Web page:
The mantra of the fervent but long-suffering Nicolas Cage fan is as follows: There are no bad Nicolas Cage performances, just bad Nicolas Cage movies. This is how we obsessed admirers come to the defence of the Oscar winning star of Vampire’s Kiss, The Wicker Man, and Trespass; even when the film is subpar, he brings his uniquely calibrated intensity and unrivaled level of commitment to every role. The talented thespian has plenty of detractors though, and thanks to his well-publicised financial woes, Cage’s recent, desperate choices have provided them with enough artillery for a dozen lifetimes of mocking. What a relief then to find Ghost Rider: Spirit of Vengeance a legitimately fun time. It even features a meta moment in which he promises to work on his “decision making” skills. Noted.
Directing duo Mark Neveldine and Brian Taylor have rescued the cursed Marvel creature from the clutches of Mark Steven Johnson, who was responsible for the deathly dull first Ghost Rider back in 2007 (deathly dull excluding Cage’s fine work in the lead, of course). Although Spirit of Vengeance never reaches the madcap heights of Neveldine/Taylor’s unhinged Crank, it’s an inventive, wonderfully weird, and surprisingly focused one-shot comic-book adventure.
At the picture’s open, daredevil Johnny Blaze (Cage) is still encumbered by the demon rider, who pops his flaming head up whenever evildoers are in close proximity. This has become such a troublesome, anti-social issue, Blaze has had no choice but to flee civilisation and hide in Eastern Europe (we’re sure the tax breaks a studio gets for filming there played no part in the selection of this setting). Living alone in the Bloc is the price one pays for making a deal with the devil (Ciarán Hinds) and allowing yourself to be possessed by a soul-claiming minion from the bowels of hell. French priest and fellow biker Moreau (Idris Elba) seeks out Johnny and promises to return his soul should he help him with one final mission: locate Beelzebub’s earthly spawn (Fergus Riordan) and prevent his ‘Antichrist’ programming from being activated. After some contemplation, Blaze uncages (geddit?) the Ghost Rider and allows it to take over his corporeal form. But crazy is a lot like toothpaste; it’s a lot easier to squeeze out of the tube than it is to cram back in.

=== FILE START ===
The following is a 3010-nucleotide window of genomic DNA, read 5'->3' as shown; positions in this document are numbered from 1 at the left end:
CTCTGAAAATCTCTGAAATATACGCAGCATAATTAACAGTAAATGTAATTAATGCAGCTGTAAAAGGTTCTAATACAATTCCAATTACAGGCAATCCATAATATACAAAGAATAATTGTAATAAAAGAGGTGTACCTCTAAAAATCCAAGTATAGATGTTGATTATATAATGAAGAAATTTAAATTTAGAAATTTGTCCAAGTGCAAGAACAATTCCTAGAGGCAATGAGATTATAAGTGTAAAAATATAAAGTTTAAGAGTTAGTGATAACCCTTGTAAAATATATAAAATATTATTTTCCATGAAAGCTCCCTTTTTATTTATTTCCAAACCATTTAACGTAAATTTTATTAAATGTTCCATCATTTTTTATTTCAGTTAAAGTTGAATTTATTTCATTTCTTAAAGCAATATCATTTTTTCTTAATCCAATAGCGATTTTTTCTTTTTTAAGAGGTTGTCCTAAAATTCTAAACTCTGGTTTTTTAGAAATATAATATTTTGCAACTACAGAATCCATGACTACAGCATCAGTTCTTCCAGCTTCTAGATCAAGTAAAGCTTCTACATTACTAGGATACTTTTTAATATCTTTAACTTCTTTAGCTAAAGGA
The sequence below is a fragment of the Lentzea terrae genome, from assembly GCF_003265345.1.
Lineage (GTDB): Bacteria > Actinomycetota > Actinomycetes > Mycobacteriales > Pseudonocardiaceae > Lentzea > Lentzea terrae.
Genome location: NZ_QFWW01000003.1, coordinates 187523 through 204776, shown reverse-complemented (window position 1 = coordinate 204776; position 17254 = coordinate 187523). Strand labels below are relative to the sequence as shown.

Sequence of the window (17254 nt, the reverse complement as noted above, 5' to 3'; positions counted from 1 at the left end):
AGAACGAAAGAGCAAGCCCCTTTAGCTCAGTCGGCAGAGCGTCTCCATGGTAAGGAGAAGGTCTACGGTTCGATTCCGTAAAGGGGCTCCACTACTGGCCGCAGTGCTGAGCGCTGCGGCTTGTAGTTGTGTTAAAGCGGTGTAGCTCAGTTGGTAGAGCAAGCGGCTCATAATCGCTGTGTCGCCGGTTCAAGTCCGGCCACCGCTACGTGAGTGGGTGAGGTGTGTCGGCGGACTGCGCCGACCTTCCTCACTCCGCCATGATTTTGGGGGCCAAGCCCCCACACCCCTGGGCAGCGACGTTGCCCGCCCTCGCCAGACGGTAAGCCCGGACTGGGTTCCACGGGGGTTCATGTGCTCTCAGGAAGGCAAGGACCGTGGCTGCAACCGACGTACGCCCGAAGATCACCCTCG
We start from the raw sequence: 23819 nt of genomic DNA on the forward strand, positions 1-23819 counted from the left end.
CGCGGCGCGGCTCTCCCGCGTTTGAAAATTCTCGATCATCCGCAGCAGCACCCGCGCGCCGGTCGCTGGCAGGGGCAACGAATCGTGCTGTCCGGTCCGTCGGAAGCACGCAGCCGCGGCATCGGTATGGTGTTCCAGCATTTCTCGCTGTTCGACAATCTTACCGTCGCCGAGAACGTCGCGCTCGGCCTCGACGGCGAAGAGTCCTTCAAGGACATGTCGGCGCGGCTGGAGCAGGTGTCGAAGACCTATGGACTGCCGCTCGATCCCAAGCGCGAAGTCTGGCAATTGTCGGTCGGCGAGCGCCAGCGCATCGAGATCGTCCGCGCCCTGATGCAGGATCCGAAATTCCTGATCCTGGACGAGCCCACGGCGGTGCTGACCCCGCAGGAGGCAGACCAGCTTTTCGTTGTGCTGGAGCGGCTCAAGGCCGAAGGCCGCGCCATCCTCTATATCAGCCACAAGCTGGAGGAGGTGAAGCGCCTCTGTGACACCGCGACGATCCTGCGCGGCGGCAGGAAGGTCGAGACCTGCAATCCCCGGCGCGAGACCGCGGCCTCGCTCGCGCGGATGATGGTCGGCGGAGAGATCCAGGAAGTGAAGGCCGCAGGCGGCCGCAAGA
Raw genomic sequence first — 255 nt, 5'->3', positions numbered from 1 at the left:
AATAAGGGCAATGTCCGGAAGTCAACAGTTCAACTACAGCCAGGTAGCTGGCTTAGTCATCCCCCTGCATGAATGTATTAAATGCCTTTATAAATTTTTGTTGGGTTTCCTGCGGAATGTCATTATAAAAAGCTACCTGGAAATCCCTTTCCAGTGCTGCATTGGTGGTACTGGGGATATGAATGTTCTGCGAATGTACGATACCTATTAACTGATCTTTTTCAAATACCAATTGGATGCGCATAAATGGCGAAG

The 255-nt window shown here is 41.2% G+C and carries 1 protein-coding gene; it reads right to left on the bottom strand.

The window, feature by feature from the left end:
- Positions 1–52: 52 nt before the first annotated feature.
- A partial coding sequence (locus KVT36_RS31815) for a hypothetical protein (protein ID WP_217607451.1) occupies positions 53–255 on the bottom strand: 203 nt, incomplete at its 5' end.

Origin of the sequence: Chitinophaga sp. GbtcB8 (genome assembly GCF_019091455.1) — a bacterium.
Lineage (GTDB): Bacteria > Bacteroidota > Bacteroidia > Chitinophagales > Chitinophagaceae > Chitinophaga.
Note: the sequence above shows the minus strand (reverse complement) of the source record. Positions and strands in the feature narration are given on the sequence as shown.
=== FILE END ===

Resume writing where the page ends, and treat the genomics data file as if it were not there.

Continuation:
Almost all of the jokes fall flat; mercifully, Cage’s knowingly bizarre and discordant line readings make for genuinely amusing viewing (some great ‘Cackling Cage’ moments, particularly as he tries to keep from morphing into his dementedly demonic alter ego). His reliability as a screen presence is like that of a loyal friend or warm blanket: always there for you no matter how bad things get. He’s both aware of the audience’s expectations and entirely dedicated to the character, and that is a balance no other actor working today (or perhaps ever) has fully grasped. Also, unlike so many of his recent endeavours, Cage is not the only delicious ingredient. Neveldine and Taylor – working from a screenplay by David S. Goyer, Scott Gimple, and Seth Hoffman – provide an urgency and immediacy to the immersive action scenes that feel novel and exclusive to their oeuvre. The pair’s lo-fi aesthetic meshes rather well with the CGI here; the Ghost Rider himself moves like a Rankin/Bass stop-motion creation (albeit, a particularly violent one), and that only adds to this delightfully nutty experience.
Ghost Rider: Spirit of Vengeance is now showing in Australian cinemas.